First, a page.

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Oral Antimicrobials and their Correlation with the Therapy of Various Bacterial and Mycoplasmal Infections

by 5m Editor
12 April 2012, at 12:00am

Examination of the pharmacokinetic/pharmacodynamic (PK/PD) relationships of orally administered antimicrobials and their correlation with the therapy of various bacterial and mycoplasmal infections in pigs was the subject of the thesis submitted in accordance with the requirements of the Royal College of Veterinary Surgeons for the Diploma of Fellowship by David Burch earlier this year.

The use of antimicrobial drugs in pigs to control bacterial and mycoplasmal infections is extremely common. In some countries, like the United Kingdom, it is estimated that over 50 per cent of veterinary antimicrobial use is in pigs. It was the purpose of this thesis to help veterinarians to understand better their use of antibiotics by examining basic pharmacokinetic and pharmacodynamic (PK/PD) relationships in comparison with clinical response, to enable them to improve their clinical success.

Respiratory Infections

Regarding common porcine respiratory infections, there was a clear PK/PD relationship between plasma concentration of the antibiotic using the area under the curve (AUC) and the minimal inhibitory concentration (MIC) of Mycoplasma hyopneumoniae. With the bactericidal drug, enrofloxacin, a fluoroquinolone, when a predictable AUC/MIC relationship of >100 could be achieved, the clinical response was good.

With the bacteriostatic drugs, the relationship was less clear until the minimum bactericidal concentration (MBC) was used. When it came to the respiratory bacteria, in particular Actinobacillus pleuropneumoniae, with those drugs that did not concentrate greatly in lung tissue, such as the fluoroquinolones and the tetracyclines, there was a predictable AUC/MIC relationship, regarding efficacy. However, with the antibiotics such as tilmicosin, tiamulin and tulathromycin, which concentrate in lung and leucocyte cells to a large extent, no plasma relationship could be established. This has led to the conclusion that leucocyte concentrations were more significant.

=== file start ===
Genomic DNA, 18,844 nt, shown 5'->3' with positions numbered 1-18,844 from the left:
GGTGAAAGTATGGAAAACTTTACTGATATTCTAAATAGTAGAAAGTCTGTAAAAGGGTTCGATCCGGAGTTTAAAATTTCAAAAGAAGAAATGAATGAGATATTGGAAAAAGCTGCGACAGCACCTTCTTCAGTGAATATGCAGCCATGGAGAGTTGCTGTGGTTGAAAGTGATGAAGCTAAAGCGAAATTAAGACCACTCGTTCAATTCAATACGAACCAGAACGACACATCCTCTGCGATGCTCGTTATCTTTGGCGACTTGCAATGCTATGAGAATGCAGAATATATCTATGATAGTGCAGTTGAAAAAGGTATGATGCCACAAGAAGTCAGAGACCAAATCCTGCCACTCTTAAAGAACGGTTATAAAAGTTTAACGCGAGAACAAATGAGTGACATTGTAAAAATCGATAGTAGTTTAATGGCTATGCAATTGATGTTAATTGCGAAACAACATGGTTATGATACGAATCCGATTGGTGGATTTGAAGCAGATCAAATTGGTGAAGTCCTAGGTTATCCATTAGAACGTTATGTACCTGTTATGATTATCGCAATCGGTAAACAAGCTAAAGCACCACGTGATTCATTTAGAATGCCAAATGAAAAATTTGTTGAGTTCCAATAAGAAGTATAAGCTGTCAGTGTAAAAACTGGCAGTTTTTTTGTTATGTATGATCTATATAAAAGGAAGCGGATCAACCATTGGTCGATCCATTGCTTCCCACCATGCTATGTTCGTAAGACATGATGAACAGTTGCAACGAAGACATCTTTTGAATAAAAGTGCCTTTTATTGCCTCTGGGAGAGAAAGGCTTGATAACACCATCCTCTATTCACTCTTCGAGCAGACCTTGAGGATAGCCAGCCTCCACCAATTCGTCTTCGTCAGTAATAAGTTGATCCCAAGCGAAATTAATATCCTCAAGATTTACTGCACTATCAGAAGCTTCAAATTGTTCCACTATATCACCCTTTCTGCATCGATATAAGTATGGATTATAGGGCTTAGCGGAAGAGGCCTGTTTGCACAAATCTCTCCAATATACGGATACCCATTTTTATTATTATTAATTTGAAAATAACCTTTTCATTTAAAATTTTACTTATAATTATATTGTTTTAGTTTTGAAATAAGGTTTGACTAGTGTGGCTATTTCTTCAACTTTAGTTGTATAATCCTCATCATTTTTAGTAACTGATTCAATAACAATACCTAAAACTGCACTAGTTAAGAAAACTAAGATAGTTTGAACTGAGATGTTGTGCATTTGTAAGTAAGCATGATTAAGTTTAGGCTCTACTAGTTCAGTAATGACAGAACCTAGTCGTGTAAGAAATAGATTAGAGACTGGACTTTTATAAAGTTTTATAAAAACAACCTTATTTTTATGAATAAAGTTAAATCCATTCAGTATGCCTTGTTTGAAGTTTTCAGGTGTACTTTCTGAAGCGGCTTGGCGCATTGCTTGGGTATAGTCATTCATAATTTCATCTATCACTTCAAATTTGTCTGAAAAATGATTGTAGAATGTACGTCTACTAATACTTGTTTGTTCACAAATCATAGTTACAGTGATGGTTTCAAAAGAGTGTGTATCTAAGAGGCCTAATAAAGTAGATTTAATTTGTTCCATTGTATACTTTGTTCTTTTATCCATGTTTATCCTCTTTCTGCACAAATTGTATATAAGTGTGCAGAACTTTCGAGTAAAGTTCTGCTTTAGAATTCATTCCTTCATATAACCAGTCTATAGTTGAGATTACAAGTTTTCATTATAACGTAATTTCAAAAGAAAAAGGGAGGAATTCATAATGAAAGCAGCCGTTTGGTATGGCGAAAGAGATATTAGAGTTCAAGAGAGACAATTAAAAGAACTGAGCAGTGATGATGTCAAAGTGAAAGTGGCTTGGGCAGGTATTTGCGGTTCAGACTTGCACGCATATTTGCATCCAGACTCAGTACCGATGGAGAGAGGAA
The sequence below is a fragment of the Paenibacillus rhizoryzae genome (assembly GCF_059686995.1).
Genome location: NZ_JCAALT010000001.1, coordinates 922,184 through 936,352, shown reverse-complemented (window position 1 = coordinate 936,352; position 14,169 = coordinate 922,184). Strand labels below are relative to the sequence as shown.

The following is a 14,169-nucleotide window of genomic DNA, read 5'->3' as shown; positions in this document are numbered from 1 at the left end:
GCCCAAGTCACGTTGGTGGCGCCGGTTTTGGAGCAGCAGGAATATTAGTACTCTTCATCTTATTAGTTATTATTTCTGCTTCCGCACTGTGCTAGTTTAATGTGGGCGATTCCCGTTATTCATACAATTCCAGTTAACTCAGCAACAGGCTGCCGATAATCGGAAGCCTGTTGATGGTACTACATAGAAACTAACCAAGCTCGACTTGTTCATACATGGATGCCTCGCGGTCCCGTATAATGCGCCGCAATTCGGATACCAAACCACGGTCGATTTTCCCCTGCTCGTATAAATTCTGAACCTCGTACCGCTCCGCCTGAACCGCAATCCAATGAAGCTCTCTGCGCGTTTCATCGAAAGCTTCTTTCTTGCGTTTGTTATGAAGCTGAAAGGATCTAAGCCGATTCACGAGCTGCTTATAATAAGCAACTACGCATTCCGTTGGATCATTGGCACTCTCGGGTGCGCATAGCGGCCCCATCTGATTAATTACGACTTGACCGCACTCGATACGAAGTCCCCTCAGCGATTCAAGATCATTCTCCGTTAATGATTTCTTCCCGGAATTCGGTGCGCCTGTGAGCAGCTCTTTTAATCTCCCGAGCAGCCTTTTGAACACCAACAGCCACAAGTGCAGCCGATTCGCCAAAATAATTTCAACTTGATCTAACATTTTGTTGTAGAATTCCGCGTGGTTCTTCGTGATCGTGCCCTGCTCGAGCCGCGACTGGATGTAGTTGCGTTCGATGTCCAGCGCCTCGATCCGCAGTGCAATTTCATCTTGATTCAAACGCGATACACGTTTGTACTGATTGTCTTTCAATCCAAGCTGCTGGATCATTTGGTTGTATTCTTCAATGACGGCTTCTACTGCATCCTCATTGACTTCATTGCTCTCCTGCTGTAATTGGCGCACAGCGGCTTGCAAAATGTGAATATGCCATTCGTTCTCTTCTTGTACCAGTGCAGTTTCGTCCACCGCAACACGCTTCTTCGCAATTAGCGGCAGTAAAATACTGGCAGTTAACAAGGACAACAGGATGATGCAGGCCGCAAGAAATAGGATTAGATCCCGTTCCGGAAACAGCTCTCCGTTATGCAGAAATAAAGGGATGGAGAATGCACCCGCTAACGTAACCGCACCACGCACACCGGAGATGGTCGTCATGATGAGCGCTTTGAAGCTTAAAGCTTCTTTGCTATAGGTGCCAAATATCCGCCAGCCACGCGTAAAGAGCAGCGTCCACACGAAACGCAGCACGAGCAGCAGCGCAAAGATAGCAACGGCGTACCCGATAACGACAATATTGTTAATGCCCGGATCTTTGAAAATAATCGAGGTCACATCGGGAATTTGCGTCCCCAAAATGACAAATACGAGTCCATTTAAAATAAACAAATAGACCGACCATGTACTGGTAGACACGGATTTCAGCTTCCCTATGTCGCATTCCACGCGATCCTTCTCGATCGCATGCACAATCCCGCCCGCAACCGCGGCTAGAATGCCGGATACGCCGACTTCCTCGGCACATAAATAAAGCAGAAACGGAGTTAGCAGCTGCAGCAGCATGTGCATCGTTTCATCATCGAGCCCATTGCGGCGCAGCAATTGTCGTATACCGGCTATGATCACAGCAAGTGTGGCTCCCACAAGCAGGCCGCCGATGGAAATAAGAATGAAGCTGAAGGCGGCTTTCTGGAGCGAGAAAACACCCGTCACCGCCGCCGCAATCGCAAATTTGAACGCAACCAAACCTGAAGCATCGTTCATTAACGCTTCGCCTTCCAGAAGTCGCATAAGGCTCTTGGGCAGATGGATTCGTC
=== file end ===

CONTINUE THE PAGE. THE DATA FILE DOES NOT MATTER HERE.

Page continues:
Gastrointestinal Infections

Regarding enteric infections, a model for estimating small intestinal concentrations of an antimicrobial compound was developed. Data on the colonic or faecal concentrations of antimicrobials were often reported and from the model, approximately 29 per cent of the colonic concentration was used to determine the ileal and 25 per cent the jejunal concentrations and also the AUC. The antimicrobial concentrations in the jejunum corresponded well to Escherichia coli susceptibility patterns comparing survey and clinical isolate MICs. New intracellular MIC data have been recently developed for Lawsonia intracellularis. There was a good correlation between ileal contents concentrations and AUCs derived from the model and the intracellular MICs and susceptibility patterns that had emerged.

Brachyspira hyodysenteriae and B. pilosicoli were also examined in relation to colonic contents concentration (CCC) and AUC. The method of MIC determination, whether in broth or agar had an impact, with agar MICs being considered close to MBCs. The CCC and AUC/MIC relationship correlated well with the clinical outcome, especially when potential protein-binding figures were used, derived from plasma.

In spite of deficiencies in the available published data and the variability in MIC determination, PK/PD principles could generally be applied to both respiratory and enteric infections in the pig.

Further Reading

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Further Reading

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April 2012